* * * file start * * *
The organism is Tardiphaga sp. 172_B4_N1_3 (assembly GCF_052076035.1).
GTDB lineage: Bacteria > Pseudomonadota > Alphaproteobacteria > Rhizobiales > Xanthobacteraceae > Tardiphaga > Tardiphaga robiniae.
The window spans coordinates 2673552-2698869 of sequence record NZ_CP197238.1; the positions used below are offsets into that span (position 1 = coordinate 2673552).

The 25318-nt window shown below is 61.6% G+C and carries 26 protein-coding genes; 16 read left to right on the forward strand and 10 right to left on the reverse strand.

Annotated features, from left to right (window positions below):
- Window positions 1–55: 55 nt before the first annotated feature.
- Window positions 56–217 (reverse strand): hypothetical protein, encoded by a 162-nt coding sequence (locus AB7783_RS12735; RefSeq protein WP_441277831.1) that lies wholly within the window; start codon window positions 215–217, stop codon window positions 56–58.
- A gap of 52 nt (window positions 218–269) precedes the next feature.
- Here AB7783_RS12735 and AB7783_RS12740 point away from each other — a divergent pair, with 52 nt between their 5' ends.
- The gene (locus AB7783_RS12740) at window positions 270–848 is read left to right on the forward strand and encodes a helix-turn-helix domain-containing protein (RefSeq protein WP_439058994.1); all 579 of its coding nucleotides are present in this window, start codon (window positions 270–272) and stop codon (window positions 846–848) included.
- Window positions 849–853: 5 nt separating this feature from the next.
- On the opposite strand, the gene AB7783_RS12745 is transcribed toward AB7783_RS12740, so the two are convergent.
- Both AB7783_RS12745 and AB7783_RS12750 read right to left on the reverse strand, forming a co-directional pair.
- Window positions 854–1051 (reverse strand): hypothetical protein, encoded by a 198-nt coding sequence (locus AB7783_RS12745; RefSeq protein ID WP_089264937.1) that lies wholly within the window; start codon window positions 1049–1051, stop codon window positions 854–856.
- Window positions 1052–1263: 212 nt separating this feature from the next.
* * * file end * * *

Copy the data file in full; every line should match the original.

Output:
The organism is Tardiphaga sp. 172_B4_N1_3 (assembly GCF_052076035.1).
GTDB lineage: Bacteria > Pseudomonadota > Alphaproteobacteria > Rhizobiales > Xanthobacteraceae > Tardiphaga > Tardiphaga robiniae.
The window spans coordinates 2673552-2698869 of sequence record NZ_CP197238.1; the positions used below are offsets into that span (position 1 = coordinate 2673552).

The 25318-nt window shown below is 61.6% G+C and carries 26 protein-coding genes; 16 read left to right on the forward strand and 10 right to left on the reverse strand.

Annotated features, from left to right (window positions below):
- Window positions 1–55: 55 nt before the first annotated feature.
- Window positions 56–217 (reverse strand): hypothetical protein, encoded by a 162-nt coding sequence (locus AB7783_RS12735; RefSeq protein WP_441277831.1) that lies wholly within the window; start codon window positions 215–217, stop codon window positions 56–58.
- A gap of 52 nt (window positions 218–269) precedes the next feature.
- Here AB7783_RS12735 and AB7783_RS12740 point away from each other — a divergent pair, with 52 nt between their 5' ends.
- The gene (locus AB7783_RS12740) at window positions 270–848 is read left to right on the forward strand and encodes a helix-turn-helix domain-containing protein (RefSeq protein WP_439058994.1); all 579 of its coding nucleotides are present in this window, start codon (window positions 270–272) and stop codon (window positions 846–848) included.
- Window positions 849–853: 5 nt separating this feature from the next.
- On the opposite strand, the gene AB7783_RS12745 is transcribed toward AB7783_RS12740, so the two are convergent.
- Both AB7783_RS12745 and AB7783_RS12750 read right to left on the reverse strand, forming a co-directional pair.
- Window positions 854–1051 (reverse strand): hypothetical protein, encoded by a 198-nt coding sequence (locus AB7783_RS12745; RefSeq protein ID WP_089264937.1) that lies wholly within the window; start codon window positions 1049–1051, stop codon window positions 854–856.
- Window positions 1052–1263: 212 nt separating this feature from the next.